Another reason to tread carefully is to ensure that no inadvertent admissions of liability are made, which might prejudice the professional's position under their professional indemnity insurance policy, or other relevant insurances.

Professionals should also consider what confidentiality obligations they owe the client.  Even though the client has posted something online, it would be dangerous to assume that they have waived their rights to confidentiality entirely.  We know of an aesthetic practitioner who wanted to respond to a former patient's online rant about the outcome of her cosmetic procedure by posting the patient's clinical photographs to 'prove' that the rant was unmeritorious.  We had to remind her that to do so would be a breach of her duties of confidentiality, and would leave her vulnerable to disciplinary action by her regulator.

If the post might be a genuine complaint from an actual client, it should be treated with the same level of professionalism as a letter or email of complaint.  Ideally you should respond in private, via a letter, email or private messaging service.

Notifying insurers

If an aggrieved client publishes a derogatory post about a professional, it is important to consider whether it triggers the requirement to notify a ‘circumstance’ or ‘claim’ under the professional indemnity policy, or under any other relevant insurance the professional may hold.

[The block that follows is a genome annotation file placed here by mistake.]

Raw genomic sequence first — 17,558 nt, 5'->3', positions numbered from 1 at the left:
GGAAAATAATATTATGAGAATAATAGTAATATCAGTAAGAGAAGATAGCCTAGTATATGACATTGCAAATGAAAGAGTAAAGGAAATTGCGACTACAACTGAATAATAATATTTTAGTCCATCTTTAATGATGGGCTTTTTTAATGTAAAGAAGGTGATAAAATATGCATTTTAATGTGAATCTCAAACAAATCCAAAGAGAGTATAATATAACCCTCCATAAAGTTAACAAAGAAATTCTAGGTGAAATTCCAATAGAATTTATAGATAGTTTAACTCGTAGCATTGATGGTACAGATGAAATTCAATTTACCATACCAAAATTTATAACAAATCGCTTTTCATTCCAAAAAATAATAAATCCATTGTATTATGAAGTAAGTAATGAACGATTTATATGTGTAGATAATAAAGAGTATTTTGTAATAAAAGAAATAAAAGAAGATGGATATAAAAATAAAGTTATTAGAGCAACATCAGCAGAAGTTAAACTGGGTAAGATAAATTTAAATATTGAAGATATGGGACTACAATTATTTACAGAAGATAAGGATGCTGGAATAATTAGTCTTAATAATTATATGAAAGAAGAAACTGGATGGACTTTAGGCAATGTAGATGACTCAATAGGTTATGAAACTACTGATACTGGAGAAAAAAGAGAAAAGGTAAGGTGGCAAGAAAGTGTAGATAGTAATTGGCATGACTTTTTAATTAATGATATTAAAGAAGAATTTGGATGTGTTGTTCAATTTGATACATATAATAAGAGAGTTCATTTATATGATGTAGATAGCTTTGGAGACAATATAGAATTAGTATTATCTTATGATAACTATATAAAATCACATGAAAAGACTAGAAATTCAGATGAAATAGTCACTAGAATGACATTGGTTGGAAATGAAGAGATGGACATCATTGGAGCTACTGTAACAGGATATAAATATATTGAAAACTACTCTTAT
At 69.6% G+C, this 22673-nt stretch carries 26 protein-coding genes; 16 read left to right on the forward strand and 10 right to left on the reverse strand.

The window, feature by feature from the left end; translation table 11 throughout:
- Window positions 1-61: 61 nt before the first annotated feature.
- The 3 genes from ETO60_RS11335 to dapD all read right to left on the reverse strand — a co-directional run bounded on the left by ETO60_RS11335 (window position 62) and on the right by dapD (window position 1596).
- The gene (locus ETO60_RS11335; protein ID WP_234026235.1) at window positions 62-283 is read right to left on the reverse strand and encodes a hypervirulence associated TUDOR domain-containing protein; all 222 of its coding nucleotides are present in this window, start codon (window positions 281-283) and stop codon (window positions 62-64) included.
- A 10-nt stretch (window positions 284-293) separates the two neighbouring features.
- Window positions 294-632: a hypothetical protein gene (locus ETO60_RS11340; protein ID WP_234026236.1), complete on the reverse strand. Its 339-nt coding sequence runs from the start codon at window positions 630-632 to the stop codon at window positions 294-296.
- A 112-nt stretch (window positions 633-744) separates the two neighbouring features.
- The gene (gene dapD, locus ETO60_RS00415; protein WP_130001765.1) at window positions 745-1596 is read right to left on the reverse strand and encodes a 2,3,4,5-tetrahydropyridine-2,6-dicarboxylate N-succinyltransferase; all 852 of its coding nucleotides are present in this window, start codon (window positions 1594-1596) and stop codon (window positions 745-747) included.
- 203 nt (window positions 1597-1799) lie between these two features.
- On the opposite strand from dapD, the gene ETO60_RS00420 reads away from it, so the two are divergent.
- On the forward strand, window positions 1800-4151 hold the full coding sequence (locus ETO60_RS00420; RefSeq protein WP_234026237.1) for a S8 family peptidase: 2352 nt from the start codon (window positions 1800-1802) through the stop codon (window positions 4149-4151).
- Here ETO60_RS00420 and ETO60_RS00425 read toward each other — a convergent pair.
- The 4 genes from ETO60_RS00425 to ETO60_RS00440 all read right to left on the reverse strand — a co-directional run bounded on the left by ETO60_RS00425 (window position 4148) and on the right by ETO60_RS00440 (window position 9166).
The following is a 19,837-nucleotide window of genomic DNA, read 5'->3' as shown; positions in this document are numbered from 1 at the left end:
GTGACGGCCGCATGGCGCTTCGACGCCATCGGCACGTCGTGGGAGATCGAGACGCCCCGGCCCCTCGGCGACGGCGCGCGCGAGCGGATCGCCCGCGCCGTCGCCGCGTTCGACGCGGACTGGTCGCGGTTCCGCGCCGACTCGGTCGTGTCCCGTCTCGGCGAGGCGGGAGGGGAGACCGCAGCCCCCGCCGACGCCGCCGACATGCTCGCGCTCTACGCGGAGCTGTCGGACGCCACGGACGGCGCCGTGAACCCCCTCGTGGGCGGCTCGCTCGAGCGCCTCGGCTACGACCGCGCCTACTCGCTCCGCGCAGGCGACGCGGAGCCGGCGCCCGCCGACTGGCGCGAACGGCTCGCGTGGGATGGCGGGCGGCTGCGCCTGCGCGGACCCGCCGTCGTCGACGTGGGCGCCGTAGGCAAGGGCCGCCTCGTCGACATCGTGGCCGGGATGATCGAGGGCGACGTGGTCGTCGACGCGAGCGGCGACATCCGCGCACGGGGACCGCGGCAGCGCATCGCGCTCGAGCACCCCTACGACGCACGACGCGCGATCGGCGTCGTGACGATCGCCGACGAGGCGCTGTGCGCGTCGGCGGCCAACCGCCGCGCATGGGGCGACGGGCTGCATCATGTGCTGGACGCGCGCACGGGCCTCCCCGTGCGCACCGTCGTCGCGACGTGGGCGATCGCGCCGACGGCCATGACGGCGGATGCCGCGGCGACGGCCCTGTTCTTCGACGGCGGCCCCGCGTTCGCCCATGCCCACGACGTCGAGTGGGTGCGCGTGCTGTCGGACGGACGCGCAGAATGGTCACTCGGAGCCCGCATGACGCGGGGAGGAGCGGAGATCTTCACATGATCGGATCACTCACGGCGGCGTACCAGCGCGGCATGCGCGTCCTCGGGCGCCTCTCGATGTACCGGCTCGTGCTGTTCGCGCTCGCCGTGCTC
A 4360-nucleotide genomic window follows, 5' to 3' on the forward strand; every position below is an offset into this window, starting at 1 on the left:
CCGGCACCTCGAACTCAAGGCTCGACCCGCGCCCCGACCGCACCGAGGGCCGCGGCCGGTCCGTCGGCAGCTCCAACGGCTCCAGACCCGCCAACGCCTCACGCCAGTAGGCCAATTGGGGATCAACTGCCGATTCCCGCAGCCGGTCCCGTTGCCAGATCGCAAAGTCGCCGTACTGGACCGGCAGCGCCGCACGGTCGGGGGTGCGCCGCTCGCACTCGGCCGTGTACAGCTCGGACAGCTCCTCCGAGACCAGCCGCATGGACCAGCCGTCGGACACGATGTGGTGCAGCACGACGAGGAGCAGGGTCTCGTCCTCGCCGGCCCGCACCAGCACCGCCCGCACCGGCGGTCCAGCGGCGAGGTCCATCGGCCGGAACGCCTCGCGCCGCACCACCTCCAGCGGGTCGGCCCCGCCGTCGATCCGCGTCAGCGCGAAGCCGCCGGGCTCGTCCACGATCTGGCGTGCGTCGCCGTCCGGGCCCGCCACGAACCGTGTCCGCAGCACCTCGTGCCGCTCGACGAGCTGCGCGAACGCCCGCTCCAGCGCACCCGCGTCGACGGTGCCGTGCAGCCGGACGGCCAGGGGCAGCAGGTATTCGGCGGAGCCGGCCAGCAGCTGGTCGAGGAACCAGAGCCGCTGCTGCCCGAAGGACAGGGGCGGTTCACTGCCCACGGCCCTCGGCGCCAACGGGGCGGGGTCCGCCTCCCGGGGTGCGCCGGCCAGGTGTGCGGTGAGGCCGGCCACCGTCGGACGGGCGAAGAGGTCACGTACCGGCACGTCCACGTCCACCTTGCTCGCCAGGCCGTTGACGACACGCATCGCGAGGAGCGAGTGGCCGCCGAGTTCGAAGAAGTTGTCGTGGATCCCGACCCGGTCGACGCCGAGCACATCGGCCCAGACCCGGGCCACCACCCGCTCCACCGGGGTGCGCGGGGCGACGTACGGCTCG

In many cases it would be prudent to make a precautionary notification, to avoid a dispute over late notification if the matter later escalates into a formal complaint or claim.  If a professional is unsure about whether to make a notification, they should seek advice from their broker.

Anyone who is given responsibility for monitoring a professional's online presence therefore needs training on the potential interaction with the professional's obligations to its insurers.  This will enable them to recognise when a post might need to be notified to insurers and take the appropriate steps.

Can the post be deleted?

Online comments or reviews range from relatively measured and honest (if negative) reviews, through to malicious posts that are entirely false and defamatory.  Sometimes it is easy to identify the poster as an actual client of the professional.  On other occasions, the poster will hide their identity using a false name.

Either way, professionals are often keen to know whether there is anything they can do to have the post removed.  The answer is not straightforward, and the professional may need advice and guidance from a lawyer.  In our experience, some posts can be removed by reporting it to the owner of the website it is posted on and seeking its removal.  The grounds for removal can range from a violation of the website's own code of conduct, through to the post being clearly defamatory.  Where the author cannot be identified, the Defamation Act 2013 and associated regulations also provide a technical process that can be used to obtain the author's details and/or to persuade the website operator to remove the post.  On other occasions, the removal of the post can only be procured by negotiating with the individual who posted it (with insurers' authority).